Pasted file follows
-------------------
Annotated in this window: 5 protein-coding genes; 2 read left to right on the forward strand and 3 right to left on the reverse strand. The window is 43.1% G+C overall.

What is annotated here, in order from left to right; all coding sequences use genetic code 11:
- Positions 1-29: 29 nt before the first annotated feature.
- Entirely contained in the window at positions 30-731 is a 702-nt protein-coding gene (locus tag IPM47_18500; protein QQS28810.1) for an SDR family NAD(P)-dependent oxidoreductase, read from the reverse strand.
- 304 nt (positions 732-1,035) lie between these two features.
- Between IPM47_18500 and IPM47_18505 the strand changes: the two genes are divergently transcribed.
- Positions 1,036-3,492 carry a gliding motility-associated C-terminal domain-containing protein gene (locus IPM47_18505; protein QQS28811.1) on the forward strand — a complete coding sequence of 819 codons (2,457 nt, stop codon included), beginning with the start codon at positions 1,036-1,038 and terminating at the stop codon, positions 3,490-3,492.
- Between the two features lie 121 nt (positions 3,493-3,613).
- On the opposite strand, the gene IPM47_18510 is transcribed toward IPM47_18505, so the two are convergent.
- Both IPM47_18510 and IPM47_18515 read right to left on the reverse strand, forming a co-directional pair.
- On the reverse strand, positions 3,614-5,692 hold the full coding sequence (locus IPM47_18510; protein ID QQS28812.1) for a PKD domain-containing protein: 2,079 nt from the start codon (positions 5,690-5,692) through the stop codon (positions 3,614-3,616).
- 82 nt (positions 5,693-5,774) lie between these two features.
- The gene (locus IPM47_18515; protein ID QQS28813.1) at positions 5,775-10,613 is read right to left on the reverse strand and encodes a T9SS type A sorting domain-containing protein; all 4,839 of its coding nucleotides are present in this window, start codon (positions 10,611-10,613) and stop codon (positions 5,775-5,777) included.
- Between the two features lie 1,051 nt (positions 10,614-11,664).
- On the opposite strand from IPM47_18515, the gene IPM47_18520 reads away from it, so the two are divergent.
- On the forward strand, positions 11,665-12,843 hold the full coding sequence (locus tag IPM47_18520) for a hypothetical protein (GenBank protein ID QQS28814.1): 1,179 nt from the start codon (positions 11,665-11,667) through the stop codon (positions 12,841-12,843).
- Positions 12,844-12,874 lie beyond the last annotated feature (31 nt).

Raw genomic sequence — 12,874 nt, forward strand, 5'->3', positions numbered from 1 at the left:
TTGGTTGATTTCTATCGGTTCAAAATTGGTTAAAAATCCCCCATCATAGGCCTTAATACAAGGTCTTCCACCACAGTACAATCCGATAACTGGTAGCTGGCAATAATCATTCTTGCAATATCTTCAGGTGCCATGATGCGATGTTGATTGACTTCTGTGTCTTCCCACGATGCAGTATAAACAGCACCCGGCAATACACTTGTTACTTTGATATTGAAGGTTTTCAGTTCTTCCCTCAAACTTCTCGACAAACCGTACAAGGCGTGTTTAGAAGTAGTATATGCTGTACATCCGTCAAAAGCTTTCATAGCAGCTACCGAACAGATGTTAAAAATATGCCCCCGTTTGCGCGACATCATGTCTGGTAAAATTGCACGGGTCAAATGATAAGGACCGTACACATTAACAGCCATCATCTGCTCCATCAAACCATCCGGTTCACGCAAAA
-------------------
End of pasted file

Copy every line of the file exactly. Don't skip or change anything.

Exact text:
Annotated in this window: 5 protein-coding genes; 2 read left to right on the forward strand and 3 right to left on the reverse strand. The window is 43.1% G+C overall.

What is annotated here, in order from left to right; all coding sequences use genetic code 11:
- Positions 1-29: 29 nt before the first annotated feature.
- Entirely contained in the window at positions 30-731 is a 702-nt protein-coding gene (locus tag IPM47_18500; protein QQS28810.1) for an SDR family NAD(P)-dependent oxidoreductase, read from the reverse strand.
- 304 nt (positions 732-1,035) lie between these two features.
- Between IPM47_18500 and IPM47_18505 the strand changes: the two genes are divergently transcribed.
- Positions 1,036-3,492 carry a gliding motility-associated C-terminal domain-containing protein gene (locus IPM47_18505; protein QQS28811.1) on the forward strand — a complete coding sequence of 819 codons (2,457 nt, stop codon included), beginning with the start codon at positions 1,036-1,038 and terminating at the stop codon, positions 3,490-3,492.
- Between the two features lie 121 nt (positions 3,493-3,613).
- On the opposite strand, the gene IPM47_18510 is transcribed toward IPM47_18505, so the two are convergent.
- Both IPM47_18510 and IPM47_18515 read right to left on the reverse strand, forming a co-directional pair.
- On the reverse strand, positions 3,614-5,692 hold the full coding sequence (locus IPM47_18510; protein ID QQS28812.1) for a PKD domain-containing protein: 2,079 nt from the start codon (positions 5,690-5,692) through the stop codon (positions 3,614-3,616).
- 82 nt (positions 5,693-5,774) lie between these two features.
- The gene (locus IPM47_18515; protein ID QQS28813.1) at positions 5,775-10,613 is read right to left on the reverse strand and encodes a T9SS type A sorting domain-containing protein; all 4,839 of its coding nucleotides are present in this window, start codon (positions 10,611-10,613) and stop codon (positions 5,775-5,777) included.
- Between the two features lie 1,051 nt (positions 10,614-11,664).
- On the opposite strand from IPM47_18515, the gene IPM47_18520 reads away from it, so the two are divergent.
- On the forward strand, positions 11,665-12,843 hold the full coding sequence (locus tag IPM47_18520) for a hypothetical protein (GenBank protein ID QQS28814.1): 1,179 nt from the start codon (positions 11,665-11,667) through the stop codon (positions 12,841-12,843).
- Positions 12,844-12,874 lie beyond the last annotated feature (31 nt).

Raw genomic sequence — 12,874 nt, forward strand, 5'->3', positions numbered from 1 at the left:
TTGGTTGATTTCTATCGGTTCAAAATTGGTTAAAAATCCCCCATCATAGGCCTTAATACAAGGTCTTCCACCACAGTACAATCCGATAACTGGTAGCTGGCAATAATCATTCTTGCAATATCTTCAGGTGCCATGATGCGATGTTGATTGACTTCTGTGTCTTCCCACGATGCAGTATAAACAGCACCCGGCAATACACTTGTTACTTTGATATTGAAGGTTTTCAGTTCTTCCCTCAAACTTCTCGACAAACCGTACAAGGCGTGTTTAGAAGTAGTATATGCTGTACATCCGTCAAAAGCTTTCATAGCAGCTACCGAACAGATGTTAAAAATATGCCCCCGTTTGCGCGACATCATGTCTGGTAAAATTGCACGGGTCAAATGATAAGGACCGTACACATTAACAGCCATCATCTGCTCCATCAAACCATCCGGTTCACGCAAAA